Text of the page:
Time for a little bikepacking trip was due this past weekend. I drew up some plans for a big 360-mile loop in western Colorado and eastern Utah. Coincidentally, this loop overlapped the 360-mile Grand Loop, but the two shared only a few dozen miles. Caroline and I got up on a frosty morning last Thursday and were riding by sunrise, our bikes loaded with warm clothes and sleeping bags, plenty of food and water, and hers with some snazzy new Revelate bags. Just a few hours in, I was in new territory, and she hadn't ridden any of the planned route.
We rode deep into the Delores Triangle and were treated to a unique view of country with which I was very familiar, but from the other side of the Colorado River. After a long descent to river level, we turned and began slogging back up the same mesa a drainage over from where we had down, the consequence of private property issues Mike C has previously documented.
The wide, sandy road turned into a narrow, rough road, then a rocky two track, and eventually we turned off that and plummeted down a steep ATV track into the adjacent canyon. Snow and mud in places slowed progress, but not at all like the 6-8 miles of nearly continuous snow we hiked through from sunset until close to midnight. The full moon illuminated the route, but it did little to keep our feet warm.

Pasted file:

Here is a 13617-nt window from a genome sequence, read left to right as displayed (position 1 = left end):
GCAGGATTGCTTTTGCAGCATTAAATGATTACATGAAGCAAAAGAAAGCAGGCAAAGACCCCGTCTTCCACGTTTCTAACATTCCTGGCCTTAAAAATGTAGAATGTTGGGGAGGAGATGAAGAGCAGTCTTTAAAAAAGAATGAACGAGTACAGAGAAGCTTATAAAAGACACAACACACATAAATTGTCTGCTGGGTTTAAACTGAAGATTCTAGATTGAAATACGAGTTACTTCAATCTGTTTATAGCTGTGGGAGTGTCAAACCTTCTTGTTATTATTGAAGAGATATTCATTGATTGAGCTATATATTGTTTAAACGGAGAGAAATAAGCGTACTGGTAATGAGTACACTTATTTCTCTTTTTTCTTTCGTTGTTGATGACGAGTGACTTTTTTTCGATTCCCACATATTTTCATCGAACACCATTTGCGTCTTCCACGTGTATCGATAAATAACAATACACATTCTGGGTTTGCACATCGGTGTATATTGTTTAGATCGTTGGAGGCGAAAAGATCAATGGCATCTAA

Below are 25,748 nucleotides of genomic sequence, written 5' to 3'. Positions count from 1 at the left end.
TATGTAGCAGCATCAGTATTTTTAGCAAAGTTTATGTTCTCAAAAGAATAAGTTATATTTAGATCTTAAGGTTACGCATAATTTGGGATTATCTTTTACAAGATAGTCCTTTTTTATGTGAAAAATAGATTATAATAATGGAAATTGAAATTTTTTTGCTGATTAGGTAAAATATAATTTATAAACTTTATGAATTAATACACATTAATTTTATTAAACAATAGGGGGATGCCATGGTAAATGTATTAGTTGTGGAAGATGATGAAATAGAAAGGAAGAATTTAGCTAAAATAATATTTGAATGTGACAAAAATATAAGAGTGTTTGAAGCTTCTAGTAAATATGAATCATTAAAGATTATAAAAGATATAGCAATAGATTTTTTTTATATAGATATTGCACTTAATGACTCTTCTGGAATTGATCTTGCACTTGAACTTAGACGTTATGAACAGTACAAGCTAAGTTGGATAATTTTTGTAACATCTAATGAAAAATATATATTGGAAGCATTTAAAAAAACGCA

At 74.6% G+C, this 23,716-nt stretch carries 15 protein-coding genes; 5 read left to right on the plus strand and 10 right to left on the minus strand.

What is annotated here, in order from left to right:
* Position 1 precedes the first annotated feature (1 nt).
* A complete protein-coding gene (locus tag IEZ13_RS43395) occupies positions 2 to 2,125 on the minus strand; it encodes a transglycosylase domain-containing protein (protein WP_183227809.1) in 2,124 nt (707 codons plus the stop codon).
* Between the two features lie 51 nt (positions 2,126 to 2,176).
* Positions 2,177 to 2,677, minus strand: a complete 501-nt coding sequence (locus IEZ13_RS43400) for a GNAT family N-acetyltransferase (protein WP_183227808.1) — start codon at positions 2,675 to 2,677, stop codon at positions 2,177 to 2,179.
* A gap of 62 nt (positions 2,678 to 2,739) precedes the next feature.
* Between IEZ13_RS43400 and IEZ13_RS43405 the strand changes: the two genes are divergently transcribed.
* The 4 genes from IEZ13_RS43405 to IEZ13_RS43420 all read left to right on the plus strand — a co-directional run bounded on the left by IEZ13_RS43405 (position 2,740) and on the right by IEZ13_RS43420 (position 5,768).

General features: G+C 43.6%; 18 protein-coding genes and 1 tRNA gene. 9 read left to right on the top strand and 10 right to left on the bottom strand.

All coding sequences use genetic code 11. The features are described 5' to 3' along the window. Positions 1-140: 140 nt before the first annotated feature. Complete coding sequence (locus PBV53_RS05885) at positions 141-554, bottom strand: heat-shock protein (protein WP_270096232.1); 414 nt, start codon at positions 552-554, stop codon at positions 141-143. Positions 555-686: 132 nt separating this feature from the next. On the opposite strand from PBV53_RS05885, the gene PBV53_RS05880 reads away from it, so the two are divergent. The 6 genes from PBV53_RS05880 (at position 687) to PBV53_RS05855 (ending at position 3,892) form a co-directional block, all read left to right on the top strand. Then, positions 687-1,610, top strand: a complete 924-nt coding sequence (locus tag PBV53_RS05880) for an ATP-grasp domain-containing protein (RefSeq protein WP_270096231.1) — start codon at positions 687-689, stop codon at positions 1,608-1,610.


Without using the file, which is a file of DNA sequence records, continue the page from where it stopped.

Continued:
We eventually topped out at well over 7000' and began descending, only to find an abandoned cabin just off the trail. It was, to say the least, a bit grungy inside, and the mouse droppings scattered about indicated that we'd probably be sharing the place with some hopefully friendly critters. I fired up the stove and cooked up some food as Caroline layered on all her clothes and immediately crawled into her sleeping bag. Food warmed us up, but as we ate, surprisingly large wood rat scurried down the wood stove chimney and past Caroline. She yelped as our furry friend quickly disappeared. It reappeared in the corner under the bed, and another one made some noise below the floor. Hmm. I wondered if we could call a truce and give them some food as long as they promised to not steal any other food or any of our gear.